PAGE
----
It is a point I will immediately concede, and which I had already written about: What goes under the rather absurdist name of “antifa” is unquestionably a significant presence among some sectors, particularly the most vocal and emotionally invested sectors, of the left.
Whether that’s a good thing is another question altogether.
In particular, those with a relatively long memory will be among those having doubts. They will recall the late sixties when the huge mass movement which had developed in opposition to the war in Vietnam began to question its previous committment to non-violence in favor of what was euphemistically known as “direct action.”
It is believed by many that those advocating non-violence did so to avoid making a serious committment to the struggle, mainly well intentioned suburban liberals of the sort legendarily caricatured by Phil Ochs for having little at stake. What this generalization misses is that allied with this group were those who had the most at stake, namely the Vietnamese people themselves whose concern, which they expressed to anti-war activists, was to end the murderous assault to which they were subjected.
What they recognized was that the shift away from non-violence was devastating to their attempts to defend themselves. Violent confrontation of the sort advocated by the Weather faction and others, rather then reducing support, resulted in increased support for the war among the broad public. The latter would then more or less immediately become a justification for intensified bombing and a hardening of the U.S. negotiating position. On this basis, the Vietnamese continually pleaded with the peace movement to enact the mildest forms of protest. These engaged the largest constituency, uniting blue collar workers, African American ministers, professional athletes, Nobel prize winning scientists and pop music megastars in opposition to militarist elements within the national security apparatus and the Pentagon.
The battle for the U.S. peace movement was one the Vietnamese lost with almost unimaginably tragic consequences. The 1972 election of the “law and order” candidate Nixon in a rout over the peace candidate McGovern predictably resulted not only in a continuation of the orgy of death in Vietnam but also its further expansion throughout Southeast Asia. The millions of lives thus lost were in part the direct responsibility of those on the left for whom violent confrontation, as was predicted, had exactly the opposite effect of what they were claiming to want to achieve.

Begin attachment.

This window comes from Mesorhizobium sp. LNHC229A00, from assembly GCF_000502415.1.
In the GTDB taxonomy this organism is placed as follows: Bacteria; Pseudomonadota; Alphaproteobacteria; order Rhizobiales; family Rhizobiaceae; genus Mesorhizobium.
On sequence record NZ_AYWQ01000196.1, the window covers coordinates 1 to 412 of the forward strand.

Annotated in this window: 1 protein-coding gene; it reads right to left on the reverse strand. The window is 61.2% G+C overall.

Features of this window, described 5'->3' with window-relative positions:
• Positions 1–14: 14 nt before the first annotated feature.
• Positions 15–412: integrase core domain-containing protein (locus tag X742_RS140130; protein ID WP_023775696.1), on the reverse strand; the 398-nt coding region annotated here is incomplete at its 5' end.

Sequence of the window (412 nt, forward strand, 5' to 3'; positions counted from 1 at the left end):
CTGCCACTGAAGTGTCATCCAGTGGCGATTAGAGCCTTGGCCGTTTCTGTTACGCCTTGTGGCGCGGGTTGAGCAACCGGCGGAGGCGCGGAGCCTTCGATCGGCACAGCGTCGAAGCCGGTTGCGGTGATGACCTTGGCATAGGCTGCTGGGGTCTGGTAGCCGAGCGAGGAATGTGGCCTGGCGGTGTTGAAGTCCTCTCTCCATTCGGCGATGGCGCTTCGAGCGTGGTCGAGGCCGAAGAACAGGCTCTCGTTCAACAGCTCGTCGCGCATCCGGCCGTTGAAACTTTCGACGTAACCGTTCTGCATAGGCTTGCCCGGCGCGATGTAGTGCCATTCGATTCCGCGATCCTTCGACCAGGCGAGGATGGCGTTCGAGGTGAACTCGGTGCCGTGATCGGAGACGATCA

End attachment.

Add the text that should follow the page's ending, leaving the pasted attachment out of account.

For those who recall it, the current climate evokes a painful sense of deja vu. The election of a far right ideologue who views the left, and capitalizes on viewing the left, with complete contempt has foreclosed hopes for even modest progressive change. Now more marginal than perhaps any period in its history, any attempts by the left to influence policy outcomes seem misplaced, if not delusional.
But those capitulating to hopelessness blind themselves to certain unmistakeable signs of hope which the crisis has precipitated, namely, the extraordinary showing of the Sanders campaign, and its successor organizations such as OurRevolution, Brand New Congress and Justice Democrats. Rather than invest activist energies in developing these and supporting initiatives they are undertaking, such as the push for Single Payer in California, direct action/antifa advocates see change as only possible completely outside of the political system. The potential for an electoral humiliation for the right in 2018 and 2020 complementing strong showings by candidates from within the Sanders wing is written off by them as delusional. The best we can do, according to their logic, is to inflict pain, injury and dental costs on those in control of the system and jail terms for ourselves.
But to imagine these will have any impact on the decisions to impose still more suffering, military aggression and environmental catastrophe is a fantasy. Lashing out is not only sure to become the justification for still more intensified repression, as it did during the Vietnam period, it will marginalize the left still further, driving those who should become part of a resistance to corporate dominance of the political and economic system into the arms of the right.
In fact, it is not fascist tactics but the contempt for them by the overwhelming majority of the public which has already become a recruiting tool for the right. As the flood of reactions to the Richard Spencer assault attest, the right simply noted that resorting to fists was a direct acknowledgement of the left’s arguments having failed to convince. And many who were previously unmoved exercised kindergarten logic and found themselves more in agreement with the right than those calling themselves “left”.
It is for this reason, among many others that, rather than being the solution, much of what goes under the name of “antifa” is the disease of which it claims to be the cure.